recording bass (help!!)

Discussion in 'Recording Gear and Equipment [BG]' started by paulfon, Jul 20, 2008.

  1. paulfon


    Jan 12, 2007
    feeling like the biggest idiot in the world right now. but i have to ask this question:

    when you record a bass, does it have to be almost entirely inaudiable?

    seriously. i have a fender pbass, mxr di box, alesis 8 chan mixer running into either cubase or cakewalk, and i am still unable to record anything halfway decent. when i try to turn up loud enough to get a good sound it peaks and sounds distored as hell. its solid in the yellow on my mixer input and if i turn up to where its just before red its already distorting. tried compression, no luck.

    if i record and stay below the red, you can just barely, barely make out the bass. recording guitars was a breeze and the sound quality is great, but the bass is so bad i cant even put the two together.

    is this something to be solved with mastering? like keep your levels low till then? surely there is some anwser that involes me being an idiot.

    thanks for your time, any suggestions greatly appreciated.
  2. sounds like your clipping the input on your mixer or your interface try setting all your levels flat on the d.i. and adjusting your volume accordingly, your bass knob may be turned up too high on the mxr also check to make sure the color button is off if you have the m80 bass di+ that button gives you a preset eq that the bass leval might be too high.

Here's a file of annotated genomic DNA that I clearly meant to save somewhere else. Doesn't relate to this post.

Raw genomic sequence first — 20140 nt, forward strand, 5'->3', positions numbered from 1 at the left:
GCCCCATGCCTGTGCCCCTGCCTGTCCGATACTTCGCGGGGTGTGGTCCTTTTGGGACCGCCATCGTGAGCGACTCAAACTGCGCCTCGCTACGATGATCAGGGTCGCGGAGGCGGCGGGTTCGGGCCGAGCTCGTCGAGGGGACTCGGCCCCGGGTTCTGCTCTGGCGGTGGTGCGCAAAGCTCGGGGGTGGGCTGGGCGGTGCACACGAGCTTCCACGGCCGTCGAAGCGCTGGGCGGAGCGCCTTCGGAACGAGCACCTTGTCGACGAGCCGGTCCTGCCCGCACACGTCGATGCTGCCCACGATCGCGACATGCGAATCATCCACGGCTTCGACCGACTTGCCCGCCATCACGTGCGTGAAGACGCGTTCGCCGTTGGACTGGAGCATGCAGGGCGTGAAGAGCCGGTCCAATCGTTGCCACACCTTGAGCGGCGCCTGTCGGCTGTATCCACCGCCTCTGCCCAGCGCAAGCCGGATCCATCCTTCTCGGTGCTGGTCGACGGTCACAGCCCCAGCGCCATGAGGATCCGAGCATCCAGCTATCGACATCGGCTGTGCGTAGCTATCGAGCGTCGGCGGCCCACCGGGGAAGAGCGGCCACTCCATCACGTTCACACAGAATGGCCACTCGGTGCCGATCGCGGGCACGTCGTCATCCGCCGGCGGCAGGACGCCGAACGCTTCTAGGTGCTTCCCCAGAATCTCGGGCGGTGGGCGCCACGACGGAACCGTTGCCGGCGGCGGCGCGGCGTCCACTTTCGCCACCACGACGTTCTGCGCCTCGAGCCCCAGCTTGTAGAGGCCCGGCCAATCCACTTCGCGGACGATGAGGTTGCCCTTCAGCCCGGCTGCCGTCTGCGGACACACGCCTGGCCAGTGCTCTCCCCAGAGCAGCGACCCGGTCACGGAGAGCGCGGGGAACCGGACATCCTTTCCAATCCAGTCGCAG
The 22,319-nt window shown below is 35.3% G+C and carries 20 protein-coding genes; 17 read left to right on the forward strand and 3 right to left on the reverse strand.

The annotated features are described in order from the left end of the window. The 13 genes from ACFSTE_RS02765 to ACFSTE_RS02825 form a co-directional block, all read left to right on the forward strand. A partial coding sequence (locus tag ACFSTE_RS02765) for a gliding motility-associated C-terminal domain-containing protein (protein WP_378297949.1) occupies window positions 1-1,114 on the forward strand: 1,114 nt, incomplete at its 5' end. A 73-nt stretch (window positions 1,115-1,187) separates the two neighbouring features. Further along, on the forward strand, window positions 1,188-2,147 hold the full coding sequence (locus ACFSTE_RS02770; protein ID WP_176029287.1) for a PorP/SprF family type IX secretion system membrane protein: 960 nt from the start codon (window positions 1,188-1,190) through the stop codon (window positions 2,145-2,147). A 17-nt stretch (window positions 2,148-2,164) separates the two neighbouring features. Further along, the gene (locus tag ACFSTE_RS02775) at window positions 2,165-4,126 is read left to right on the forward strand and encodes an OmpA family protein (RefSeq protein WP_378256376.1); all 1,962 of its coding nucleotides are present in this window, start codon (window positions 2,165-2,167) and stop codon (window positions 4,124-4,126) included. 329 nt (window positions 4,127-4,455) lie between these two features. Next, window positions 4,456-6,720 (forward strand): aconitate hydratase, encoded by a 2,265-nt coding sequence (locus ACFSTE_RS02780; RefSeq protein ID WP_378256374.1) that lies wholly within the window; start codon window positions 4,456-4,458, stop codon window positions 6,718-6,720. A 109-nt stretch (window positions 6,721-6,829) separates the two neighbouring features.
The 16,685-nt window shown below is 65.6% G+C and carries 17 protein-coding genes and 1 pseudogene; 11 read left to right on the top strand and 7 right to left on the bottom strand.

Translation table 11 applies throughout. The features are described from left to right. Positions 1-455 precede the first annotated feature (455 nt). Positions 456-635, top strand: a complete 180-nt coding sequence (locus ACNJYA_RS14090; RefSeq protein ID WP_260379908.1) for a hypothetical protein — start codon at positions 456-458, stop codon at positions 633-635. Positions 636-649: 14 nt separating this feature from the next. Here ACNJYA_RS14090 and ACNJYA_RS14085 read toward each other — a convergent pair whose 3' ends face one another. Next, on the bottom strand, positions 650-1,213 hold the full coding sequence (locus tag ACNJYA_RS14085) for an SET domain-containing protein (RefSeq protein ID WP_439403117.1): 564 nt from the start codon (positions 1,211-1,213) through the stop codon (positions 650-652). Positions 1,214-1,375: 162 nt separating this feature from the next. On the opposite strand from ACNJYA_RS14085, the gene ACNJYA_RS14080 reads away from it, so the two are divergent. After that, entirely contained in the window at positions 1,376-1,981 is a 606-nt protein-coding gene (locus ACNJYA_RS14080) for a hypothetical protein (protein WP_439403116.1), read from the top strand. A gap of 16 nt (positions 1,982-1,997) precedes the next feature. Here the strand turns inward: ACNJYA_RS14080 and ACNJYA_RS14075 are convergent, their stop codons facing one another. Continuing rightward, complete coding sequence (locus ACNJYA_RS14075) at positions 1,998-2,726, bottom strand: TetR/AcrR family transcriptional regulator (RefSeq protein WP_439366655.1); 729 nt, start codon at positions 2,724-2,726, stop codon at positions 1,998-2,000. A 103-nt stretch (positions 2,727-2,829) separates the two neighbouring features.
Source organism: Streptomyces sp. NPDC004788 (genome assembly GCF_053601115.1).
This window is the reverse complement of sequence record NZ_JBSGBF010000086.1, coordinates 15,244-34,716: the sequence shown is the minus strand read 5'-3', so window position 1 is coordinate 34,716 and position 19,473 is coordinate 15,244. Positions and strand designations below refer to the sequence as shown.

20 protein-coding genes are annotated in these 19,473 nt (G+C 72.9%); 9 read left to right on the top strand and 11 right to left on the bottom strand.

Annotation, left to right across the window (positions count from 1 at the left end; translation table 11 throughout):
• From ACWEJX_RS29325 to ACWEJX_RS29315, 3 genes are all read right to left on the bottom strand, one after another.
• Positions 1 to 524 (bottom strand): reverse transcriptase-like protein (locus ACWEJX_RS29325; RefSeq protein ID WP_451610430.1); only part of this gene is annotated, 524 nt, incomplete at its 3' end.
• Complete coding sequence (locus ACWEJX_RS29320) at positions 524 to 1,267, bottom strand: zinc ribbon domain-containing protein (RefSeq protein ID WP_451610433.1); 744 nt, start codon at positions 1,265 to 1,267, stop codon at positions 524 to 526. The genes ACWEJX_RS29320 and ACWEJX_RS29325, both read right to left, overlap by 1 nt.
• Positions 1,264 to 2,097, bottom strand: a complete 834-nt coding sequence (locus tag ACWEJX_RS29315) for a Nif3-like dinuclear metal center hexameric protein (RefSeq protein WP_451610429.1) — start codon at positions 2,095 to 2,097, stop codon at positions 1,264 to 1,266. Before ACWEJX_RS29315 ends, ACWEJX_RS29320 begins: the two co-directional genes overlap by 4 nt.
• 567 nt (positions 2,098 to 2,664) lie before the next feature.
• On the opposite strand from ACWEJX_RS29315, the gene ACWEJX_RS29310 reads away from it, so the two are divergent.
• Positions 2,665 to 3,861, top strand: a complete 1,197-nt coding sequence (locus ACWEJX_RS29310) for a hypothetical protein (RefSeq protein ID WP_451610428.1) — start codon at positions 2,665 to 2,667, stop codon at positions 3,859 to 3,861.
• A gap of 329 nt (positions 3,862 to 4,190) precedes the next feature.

3. Nick Kay

    Nick Kay

    Jul 26, 2007
    Toronto, Ontario
    Set your input gain so that clip lights flash when you smack a really loud note out. Anything more than that and you're liable to get distortion when you get into it.

    Don't worry about it being quiet on the way in. What you're going to do is comp it judiciously afterwards, once it's in the box. If it ever hits 0dB coming into the box, stop the take, reset your gain levels a bit lower and do it over. Control your attack, make sure it's consistent.

    Once you've got a decent take that doesn't distort (but it will be rather quiet), you're going to want to compress. For most direct bass tracks, I like to use around 6:1 to 10:1, depending on the player, with a soft knee, threshold set so that the comp doesn't touch soft notes, but brings everything else down. Attack less than 5ms, release wherever it sounds natural. This will allow you to bring up the level a TON while maintaining most of the dynamic range because of the soft knee. If your compressor plugins don't have soft knee options, go for a more conservative ratio - say, 2:1 or 3:1.
  4. sasebastian


    May 18, 2008
    New York
    You have active pickups? Sounds like you might have a dead battery in the bass.
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